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Commission vote on library agreement fails to pass

Due to a tied vote, the Anderson County Commission failed to create a formal agreement about the relationship between the county government and its libraries.

Commissioner Robert McKamey made the motion, and Commissioner and Library Board member Joshua Anderson seconded at the commission’s March 18 meeting.

McKamey said the agreement just put in writing the current system of how the county and cities run the libraries.

Commission Chairman Tyler Mayes later disputed that claim, however, saying the agreement stated that the cities were responsible for the utilities, but the county currently pays for all utilities except for a portion of Norris Library utilities.

“There’s nothing in writing,” McKamey said regarding the current situation. “This just gets us through this fiscal year and gives us something in writing.”

The agreement would have involved the county funding the library system with $526,484 per year in property taxes. The library employees would be county employees, and the county would be in charge of the Briceville Library building.

The cities of Norris, Rocky Top and Clinton would continue to control their library buildings and each would give a different amount of funding to their respective libraries. Clinton would pay $80,400, Norris $32,250 and Rocky Top $17,665.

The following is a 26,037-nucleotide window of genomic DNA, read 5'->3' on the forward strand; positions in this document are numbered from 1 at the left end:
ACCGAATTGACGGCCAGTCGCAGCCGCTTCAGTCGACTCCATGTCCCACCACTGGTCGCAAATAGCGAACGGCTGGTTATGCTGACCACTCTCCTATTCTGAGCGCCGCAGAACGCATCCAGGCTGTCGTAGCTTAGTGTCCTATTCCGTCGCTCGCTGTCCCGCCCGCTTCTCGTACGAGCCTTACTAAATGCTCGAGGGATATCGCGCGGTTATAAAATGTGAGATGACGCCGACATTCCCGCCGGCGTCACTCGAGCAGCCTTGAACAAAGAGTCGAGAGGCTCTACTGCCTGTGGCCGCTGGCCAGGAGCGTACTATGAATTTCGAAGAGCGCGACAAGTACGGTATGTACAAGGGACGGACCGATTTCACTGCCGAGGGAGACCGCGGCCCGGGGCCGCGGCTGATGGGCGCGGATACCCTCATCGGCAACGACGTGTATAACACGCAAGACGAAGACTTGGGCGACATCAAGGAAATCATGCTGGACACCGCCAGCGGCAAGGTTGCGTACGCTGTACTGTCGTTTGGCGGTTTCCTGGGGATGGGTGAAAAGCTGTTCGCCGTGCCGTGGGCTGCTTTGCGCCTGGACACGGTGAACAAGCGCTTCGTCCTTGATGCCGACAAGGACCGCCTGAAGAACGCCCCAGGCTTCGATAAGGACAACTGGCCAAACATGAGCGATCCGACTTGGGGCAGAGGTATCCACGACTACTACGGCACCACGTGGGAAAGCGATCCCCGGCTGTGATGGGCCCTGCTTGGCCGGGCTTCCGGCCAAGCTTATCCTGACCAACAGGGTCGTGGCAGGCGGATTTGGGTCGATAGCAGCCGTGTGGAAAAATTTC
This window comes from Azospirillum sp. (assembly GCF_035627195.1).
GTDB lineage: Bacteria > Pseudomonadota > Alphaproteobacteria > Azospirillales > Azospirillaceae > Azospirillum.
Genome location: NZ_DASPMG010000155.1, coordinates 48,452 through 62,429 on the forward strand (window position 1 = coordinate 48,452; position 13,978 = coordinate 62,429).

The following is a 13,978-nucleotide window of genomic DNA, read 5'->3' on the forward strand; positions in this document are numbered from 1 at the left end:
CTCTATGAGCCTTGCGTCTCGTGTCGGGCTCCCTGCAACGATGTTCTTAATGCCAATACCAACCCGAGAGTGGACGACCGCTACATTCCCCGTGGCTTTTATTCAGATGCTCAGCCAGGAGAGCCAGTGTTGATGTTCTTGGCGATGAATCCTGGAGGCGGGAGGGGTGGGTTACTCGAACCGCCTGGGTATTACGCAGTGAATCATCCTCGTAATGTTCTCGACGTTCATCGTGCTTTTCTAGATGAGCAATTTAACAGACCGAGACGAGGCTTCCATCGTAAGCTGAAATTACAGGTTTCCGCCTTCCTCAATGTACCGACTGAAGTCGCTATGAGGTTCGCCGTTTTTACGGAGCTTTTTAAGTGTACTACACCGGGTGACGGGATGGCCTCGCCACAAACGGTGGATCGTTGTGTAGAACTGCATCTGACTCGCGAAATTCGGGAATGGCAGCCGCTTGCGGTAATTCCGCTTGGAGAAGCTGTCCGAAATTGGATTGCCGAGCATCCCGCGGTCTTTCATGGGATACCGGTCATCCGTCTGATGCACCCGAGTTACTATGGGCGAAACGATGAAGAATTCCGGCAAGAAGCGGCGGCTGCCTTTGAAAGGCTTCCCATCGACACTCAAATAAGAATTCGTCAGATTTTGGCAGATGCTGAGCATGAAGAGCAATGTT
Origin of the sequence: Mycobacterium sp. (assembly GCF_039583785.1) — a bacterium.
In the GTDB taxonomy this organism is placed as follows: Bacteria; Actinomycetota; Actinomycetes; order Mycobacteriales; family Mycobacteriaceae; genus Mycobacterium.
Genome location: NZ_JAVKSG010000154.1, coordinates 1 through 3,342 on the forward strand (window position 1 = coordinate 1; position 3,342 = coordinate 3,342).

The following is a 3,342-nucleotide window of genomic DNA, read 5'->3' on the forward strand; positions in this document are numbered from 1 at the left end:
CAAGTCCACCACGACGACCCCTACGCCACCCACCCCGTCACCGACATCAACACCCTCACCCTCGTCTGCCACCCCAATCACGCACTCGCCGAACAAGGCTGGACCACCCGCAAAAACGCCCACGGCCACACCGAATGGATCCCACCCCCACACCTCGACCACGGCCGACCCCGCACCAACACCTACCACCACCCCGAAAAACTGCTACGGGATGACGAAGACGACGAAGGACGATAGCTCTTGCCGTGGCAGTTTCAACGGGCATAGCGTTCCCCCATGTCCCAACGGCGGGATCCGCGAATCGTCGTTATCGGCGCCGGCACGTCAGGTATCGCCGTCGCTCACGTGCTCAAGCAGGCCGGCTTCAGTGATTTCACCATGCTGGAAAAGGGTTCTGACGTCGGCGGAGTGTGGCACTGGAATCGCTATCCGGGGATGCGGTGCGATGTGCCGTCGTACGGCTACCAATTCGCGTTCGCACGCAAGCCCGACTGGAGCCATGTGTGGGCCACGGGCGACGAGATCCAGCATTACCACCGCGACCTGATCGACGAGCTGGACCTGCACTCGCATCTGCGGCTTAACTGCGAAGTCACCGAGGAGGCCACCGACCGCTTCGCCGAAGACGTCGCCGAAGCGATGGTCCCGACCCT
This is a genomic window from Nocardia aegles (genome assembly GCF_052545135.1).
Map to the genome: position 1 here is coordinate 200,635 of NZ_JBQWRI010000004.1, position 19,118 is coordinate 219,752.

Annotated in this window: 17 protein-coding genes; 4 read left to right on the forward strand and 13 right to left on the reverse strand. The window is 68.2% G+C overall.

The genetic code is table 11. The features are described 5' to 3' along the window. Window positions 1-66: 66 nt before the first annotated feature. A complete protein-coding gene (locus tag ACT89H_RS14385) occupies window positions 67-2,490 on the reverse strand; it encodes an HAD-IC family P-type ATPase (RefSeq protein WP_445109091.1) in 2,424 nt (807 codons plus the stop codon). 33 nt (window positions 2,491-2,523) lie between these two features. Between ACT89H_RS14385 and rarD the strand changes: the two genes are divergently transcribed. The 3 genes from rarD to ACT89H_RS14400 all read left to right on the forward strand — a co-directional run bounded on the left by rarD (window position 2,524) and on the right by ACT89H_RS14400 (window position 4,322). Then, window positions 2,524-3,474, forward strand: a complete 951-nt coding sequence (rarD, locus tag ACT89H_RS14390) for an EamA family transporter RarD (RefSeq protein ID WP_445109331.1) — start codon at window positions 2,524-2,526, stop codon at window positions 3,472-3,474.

Commissioners Steven Verran, Shain Vowell, Tim Isbel, Tracy Wandell, Robert Smallridge, Jerry White, Anderson and McKamey voted for the agreement. Commissioners Mayes, Aaron Wells, Sabra Beauchamp, Phil Yager, Shelly Vandagriff, Michael Foster, Denise Palmer and Anthony Allen voted against it.

Mayes told The Courier News he had concerns.

“The county’s cost for library services has increased every year, while the city contributions have remained the same for quite some time,” he said. “That needs to be addressed, and the agreement presented to us ... did not address those issues. I support our public libraries and want to formalize our arrangement, but I cannot support the terms as they were presented.”

Beauchamp told The Courier News she agreed.

“I personally feel like if we do not look into all the documents of how the county ended up paying more and more every year, but the cities have maintained the same amount over the years, then we are not being good elected officials for the people we serve,” she said.

This failed motion came after discussion about the library system at previous meetings.

While debate over whether to remove books put focus on the county’s libraries, Anderson County Mayor Terry Frank said she wanted to investigate library agreements because of complaints during the COVID-19 pandemic closure.

She said people wanted libraries to re-open.

“My office was worn out,” Frank said.

“The citizenry believed ‘you’re funding everything. They’re your employees, and it’s the Anderson County Library Board. Why can’t you do something?’”

As Palmer said at an earlier meeting, the Library Board hires and fires employees at all the county’s libraries.

While the County Commission appoints the Library Board members, it does not overrule their decisions.